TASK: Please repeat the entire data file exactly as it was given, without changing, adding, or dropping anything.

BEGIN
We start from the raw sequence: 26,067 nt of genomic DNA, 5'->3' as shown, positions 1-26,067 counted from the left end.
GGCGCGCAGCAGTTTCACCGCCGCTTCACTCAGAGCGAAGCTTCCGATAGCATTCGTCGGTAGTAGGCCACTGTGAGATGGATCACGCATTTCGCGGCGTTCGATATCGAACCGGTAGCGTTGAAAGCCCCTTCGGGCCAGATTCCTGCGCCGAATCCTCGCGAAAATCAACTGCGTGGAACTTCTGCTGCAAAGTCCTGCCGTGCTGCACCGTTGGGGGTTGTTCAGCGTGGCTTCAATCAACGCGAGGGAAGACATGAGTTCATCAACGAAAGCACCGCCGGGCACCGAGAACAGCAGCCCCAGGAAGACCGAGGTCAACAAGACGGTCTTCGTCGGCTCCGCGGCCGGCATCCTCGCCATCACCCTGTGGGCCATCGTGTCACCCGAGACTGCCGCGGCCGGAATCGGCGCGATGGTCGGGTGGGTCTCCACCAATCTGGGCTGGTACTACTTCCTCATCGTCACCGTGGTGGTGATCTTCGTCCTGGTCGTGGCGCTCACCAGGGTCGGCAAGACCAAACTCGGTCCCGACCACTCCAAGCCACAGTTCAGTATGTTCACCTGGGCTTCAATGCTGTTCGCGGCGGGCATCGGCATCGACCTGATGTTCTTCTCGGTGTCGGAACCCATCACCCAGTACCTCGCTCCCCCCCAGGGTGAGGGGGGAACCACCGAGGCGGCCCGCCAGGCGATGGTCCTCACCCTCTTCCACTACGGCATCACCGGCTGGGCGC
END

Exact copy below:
We start from the raw sequence: 26,067 nt of genomic DNA, 5'->3' as shown, positions 1-26,067 counted from the left end.
GGCGCGCAGCAGTTTCACCGCCGCTTCACTCAGAGCGAAGCTTCCGATAGCATTCGTCGGTAGTAGGCCACTGTGAGATGGATCACGCATTTCGCGGCGTTCGATATCGAACCGGTAGCGTTGAAAGCCCCTTCGGGCCAGATTCCTGCGCCGAATCCTCGCGAAAATCAACTGCGTGGAACTTCTGCTGCAAAGTCCTGCCGTGCTGCACCGTTGGGGGTTGTTCAGCGTGGCTTCAATCAACGCGAGGGAAGACATGAGTTCATCAACGAAAGCACCGCCGGGCACCGAGAACAGCAGCCCCAGGAAGACCGAGGTCAACAAGACGGTCTTCGTCGGCTCCGCGGCCGGCATCCTCGCCATCACCCTGTGGGCCATCGTGTCACCCGAGACTGCCGCGGCCGGAATCGGCGCGATGGTCGGGTGGGTCTCCACCAATCTGGGCTGGTACTACTTCCTCATCGTCACCGTGGTGGTGATCTTCGTCCTGGTCGTGGCGCTCACCAGGGTCGGCAAGACCAAACTCGGTCCCGACCACTCCAAGCCACAGTTCAGTATGTTCACCTGGGCTTCAATGCTGTTCGCGGCGGGCATCGGCATCGACCTGATGTTCTTCTCGGTGTCGGAACCCATCACCCAGTACCTCGCTCCCCCCCAGGGTGAGGGGGGAACCACCGAGGCGGCCCGCCAGGCGATGGTCCTCACCCTCTTCCACTACGGCATCACCGGCTGGGCGC